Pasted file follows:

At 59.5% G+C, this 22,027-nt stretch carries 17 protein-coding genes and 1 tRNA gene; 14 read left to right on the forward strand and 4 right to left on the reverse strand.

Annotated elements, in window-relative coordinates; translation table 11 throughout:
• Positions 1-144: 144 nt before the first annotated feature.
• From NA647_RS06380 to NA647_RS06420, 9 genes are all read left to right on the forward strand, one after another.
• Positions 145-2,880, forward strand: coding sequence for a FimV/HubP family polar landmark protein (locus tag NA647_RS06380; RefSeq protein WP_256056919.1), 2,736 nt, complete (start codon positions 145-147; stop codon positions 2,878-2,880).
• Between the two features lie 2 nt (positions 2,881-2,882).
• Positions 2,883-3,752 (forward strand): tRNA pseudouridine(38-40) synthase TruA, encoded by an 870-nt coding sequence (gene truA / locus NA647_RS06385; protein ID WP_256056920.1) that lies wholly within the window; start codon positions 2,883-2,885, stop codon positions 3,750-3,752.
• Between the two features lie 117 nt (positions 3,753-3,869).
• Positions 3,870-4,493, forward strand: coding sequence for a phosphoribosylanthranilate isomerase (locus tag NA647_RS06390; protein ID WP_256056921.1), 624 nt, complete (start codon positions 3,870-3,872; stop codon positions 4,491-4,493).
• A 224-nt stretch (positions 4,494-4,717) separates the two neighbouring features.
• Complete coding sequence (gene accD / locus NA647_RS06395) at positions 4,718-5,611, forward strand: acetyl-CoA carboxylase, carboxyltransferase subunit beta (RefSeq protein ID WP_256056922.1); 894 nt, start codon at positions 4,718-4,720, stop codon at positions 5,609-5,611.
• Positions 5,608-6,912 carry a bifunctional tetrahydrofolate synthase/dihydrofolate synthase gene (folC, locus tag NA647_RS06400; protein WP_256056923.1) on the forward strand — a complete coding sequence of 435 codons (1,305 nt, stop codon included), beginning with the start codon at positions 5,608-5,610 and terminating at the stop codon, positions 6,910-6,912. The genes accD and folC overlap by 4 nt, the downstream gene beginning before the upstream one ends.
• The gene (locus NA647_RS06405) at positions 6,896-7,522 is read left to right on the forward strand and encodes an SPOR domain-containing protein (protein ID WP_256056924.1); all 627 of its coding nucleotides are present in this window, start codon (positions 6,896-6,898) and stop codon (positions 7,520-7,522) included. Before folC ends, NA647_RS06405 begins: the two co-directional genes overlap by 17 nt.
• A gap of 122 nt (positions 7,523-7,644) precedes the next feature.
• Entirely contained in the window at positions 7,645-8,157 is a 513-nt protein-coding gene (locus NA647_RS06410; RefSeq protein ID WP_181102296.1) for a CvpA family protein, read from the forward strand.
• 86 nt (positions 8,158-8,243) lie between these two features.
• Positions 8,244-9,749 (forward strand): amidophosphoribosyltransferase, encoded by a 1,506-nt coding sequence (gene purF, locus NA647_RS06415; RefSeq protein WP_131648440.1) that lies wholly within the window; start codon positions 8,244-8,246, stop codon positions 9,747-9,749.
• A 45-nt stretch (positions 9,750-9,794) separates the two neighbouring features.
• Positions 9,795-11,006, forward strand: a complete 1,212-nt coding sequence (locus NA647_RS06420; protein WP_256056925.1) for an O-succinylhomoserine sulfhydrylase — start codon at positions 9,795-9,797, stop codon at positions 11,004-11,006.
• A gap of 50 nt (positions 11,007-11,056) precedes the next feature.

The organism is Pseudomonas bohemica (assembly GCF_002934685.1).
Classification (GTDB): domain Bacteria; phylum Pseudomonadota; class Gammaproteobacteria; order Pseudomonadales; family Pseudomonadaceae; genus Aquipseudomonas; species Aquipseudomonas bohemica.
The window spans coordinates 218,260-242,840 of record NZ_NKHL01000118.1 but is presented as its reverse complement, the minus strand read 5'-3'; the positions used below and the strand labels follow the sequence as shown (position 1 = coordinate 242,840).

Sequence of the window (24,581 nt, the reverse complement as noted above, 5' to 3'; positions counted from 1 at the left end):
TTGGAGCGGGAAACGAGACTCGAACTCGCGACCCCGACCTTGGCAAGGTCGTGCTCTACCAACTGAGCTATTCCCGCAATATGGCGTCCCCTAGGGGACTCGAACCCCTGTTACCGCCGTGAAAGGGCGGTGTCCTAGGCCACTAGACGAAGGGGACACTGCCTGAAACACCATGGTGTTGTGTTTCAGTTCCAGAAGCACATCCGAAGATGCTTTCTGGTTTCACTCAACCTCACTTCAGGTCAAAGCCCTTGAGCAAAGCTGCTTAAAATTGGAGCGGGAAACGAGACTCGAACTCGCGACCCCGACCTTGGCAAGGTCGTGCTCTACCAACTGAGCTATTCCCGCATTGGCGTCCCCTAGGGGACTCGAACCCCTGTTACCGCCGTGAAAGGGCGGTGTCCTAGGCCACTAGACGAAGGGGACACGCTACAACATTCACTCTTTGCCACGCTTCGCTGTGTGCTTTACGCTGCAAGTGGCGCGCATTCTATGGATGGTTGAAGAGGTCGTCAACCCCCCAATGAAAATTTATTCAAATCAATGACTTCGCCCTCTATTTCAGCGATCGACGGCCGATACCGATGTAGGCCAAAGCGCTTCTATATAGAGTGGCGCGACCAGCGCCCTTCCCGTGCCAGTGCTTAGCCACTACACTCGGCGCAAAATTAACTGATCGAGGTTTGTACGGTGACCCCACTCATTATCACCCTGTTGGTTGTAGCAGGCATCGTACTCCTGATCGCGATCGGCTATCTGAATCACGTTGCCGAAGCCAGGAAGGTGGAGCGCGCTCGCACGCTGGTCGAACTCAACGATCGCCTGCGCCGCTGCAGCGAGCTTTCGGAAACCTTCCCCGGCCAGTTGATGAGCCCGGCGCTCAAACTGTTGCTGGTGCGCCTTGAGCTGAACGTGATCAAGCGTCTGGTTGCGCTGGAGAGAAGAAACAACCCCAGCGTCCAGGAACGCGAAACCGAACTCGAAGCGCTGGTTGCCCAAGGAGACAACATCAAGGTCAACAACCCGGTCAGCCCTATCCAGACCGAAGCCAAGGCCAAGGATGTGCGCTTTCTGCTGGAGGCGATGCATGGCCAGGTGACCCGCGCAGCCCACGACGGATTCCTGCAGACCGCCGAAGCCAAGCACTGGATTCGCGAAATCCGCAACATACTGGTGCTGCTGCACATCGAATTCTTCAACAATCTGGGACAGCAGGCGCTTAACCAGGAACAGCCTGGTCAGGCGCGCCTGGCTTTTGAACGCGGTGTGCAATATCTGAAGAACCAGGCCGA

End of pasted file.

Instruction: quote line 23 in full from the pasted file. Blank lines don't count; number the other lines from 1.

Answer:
The window spans coordinates 218,260-242,840 of record NZ_NKHL01000118.1 but is presented as its reverse complement, the minus strand read 5'-3'; the positions used below and the strand labels follow the sequence as shown (position 1 = coordinate 242,840).